Powder River’s Appalachian Trail Journey from Georgia to Maine 2008

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What a gift


A little background here… I grew up in a state without a baseball team. But I love baseball. Because Wyoming has no MLB team, (or any professional sports, for that matter) most Wyomingites look to the Colorado Rockies. I for some reason have never been able to stand the Rockies. I do have a baseball team I hate in the New York Yankees, which is almost as good as having a team to love. But until recent years I never had a baseball team I could really call my home team. Then, in 2005, the Montreal Expos moved to Washington and became the Nationals. Finally, I had my own team. And it has been so exciting to be here on the ground floor for the first seasons of my new team.

One of the things I am REALLY going to miss during my hike is the Nationals, and this is made worse by the fact that this weekend they threw open the doors on their BRAND NEW STADIUM. I wanted to get tickets and go to the game Sunday, but we had to leave for the trailhead Saturday and it looked like there was no hope of seeing the new stadium before I left. However, because I just wanted to see it we walked over there before leaving town Saturday night to just see the new stadium and take a look around. They were holding and exhibition game Saturday against the Orioles, but there were no public tickets sold. This game was held just for season ticket holders and the construction workers, which by the way I think is extremely cool of them to do. I figured we would walk around the stadium and look longingly through the gates at all of those people eating hotdogs and wearing new curly-W hats. But when we were hanging out near the gate Mogo (my girlfriend’s trail name from her hike in ’98) asked some people exiting if we could have their tickets. We got in!

It is an amazing place. They have done a really great job with the new stadium. I love the location on South Capitol Street and the Anacostia. What a great send-off it was to be able to see a game before I head for the trail, and an incredible blessing of a night.

We’ve spent the weekend with some friends of Mogo’s and I’ll be on the trailhead tomorrow!




I leave at any moment now for the AT. I am sitting on a curb with my backpack and all my other stuff waiting for my girlfriend to pick me up. I will be on the trail by Monday. She is a former thru-hiker so we are very blessed by that. I just said goodbye to my last tour group for a while, and what a wonderful bunch of kids. (Yeah bus 4!) From where I sit I can see several hundred cherry blossom trees in full bloom, but few tourists. Washington Channel is calm as a pond today, but there are few boats out. Downtown D.C. is a zoo today with all the people and their baby strollers. They use them like battering rams to charge their way through the crowds, with the kids inside wide-eyed with fear. Thankfully, I have found a quiet spot away from downtown.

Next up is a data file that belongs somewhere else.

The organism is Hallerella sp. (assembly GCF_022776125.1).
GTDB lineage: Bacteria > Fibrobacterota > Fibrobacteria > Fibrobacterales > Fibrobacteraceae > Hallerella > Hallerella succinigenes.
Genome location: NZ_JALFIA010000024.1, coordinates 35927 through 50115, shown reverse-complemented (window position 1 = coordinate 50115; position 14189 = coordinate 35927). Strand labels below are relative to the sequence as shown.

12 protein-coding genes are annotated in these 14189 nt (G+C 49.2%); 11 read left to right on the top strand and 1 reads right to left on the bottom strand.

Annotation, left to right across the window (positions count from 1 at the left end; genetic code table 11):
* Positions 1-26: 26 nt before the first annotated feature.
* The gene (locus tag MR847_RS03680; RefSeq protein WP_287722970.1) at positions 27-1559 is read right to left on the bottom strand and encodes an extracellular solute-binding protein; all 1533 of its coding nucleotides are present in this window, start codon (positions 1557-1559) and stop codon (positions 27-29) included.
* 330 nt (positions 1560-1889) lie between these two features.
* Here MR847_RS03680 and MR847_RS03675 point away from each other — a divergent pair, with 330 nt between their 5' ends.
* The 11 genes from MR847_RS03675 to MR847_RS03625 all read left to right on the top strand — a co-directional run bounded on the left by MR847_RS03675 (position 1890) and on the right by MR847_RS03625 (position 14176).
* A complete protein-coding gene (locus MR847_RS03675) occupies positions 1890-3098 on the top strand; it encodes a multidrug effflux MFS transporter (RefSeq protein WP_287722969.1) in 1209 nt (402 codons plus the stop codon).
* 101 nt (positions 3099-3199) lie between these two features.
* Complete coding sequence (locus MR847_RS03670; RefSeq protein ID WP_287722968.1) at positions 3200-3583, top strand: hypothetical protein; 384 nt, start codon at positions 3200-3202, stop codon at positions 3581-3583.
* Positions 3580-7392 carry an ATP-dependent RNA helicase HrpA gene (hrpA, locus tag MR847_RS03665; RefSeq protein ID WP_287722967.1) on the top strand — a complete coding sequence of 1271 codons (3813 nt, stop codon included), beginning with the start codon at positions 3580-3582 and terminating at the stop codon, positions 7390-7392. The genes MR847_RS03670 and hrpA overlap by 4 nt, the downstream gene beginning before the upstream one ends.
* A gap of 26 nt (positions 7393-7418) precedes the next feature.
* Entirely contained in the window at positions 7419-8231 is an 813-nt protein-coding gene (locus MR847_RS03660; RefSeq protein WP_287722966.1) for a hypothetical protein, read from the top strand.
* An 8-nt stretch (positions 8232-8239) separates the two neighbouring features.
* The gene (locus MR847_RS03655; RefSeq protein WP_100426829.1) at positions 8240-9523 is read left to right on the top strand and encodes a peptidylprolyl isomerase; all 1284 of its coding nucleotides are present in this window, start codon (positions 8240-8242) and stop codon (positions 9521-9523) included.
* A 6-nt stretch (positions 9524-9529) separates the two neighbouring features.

There have been baseball fans arriving for the Nationals game that starts in an hour at the brand-new stadium. We are going to check that out before heading for Atlanta. It is weird having some time to sit and reflect on what I am about to embark upon. I was staring at my pack earlier and wondering if we are going to get along. It might be a long trip to Maine if we can’t.


Don’t Give Up the Ship


A couple of weeks ago I visited the U.S. Naval Academy at Annapolis, Maryland. They have a truly breathtaking campus and a really, really good tour through their visitors center. It was fascinating learning about the lives of the midshipmen and how so very different their experience is from your average college student. For many people the highlight of the Naval Academy is seeing the Chapel along with the crypt which contains the grave of John Paul Jones. It is a truly awesome sight, and as I understand his grave compares with that of Napoleon.However, for me, I was waiting for something different. In Memorial Hall is displayed perhaps the most famous flag in U.S. Navy history. “Don’t Give Up The Ship” were some of the last words of Captain James Lawrence as his frigate the USS Chesapeake was boarded by the British sailors of the HMS Shannon in 1813. His best friend was Commodore Oiver Hazard Perry who was about to go into action himself with a small fleet on Lake Erie. He had a blue flag made with the words “Don’t Give Up The Ship” and renamed his flagship to the USS Lawrence, for his fallen friend. What followed was one of the most famous battles in US Naval history and Perry would be victorious.I have been in love with ships since I was a little kid and I think if I were to join a service it would be the Navy. Seeing this flag in person shook me with the full power of its history and meaning. If the Naval Academy were nothing more than a small one room school and they had this flag on display I could not have been more pleased. I decided right then and there that this flag was going on my pack, as a patch. It will go with me from Springer to Katahdin, as a reminder to myself and others who see it that this is something worth doing and worth finishing.


Got a place I can plug this in?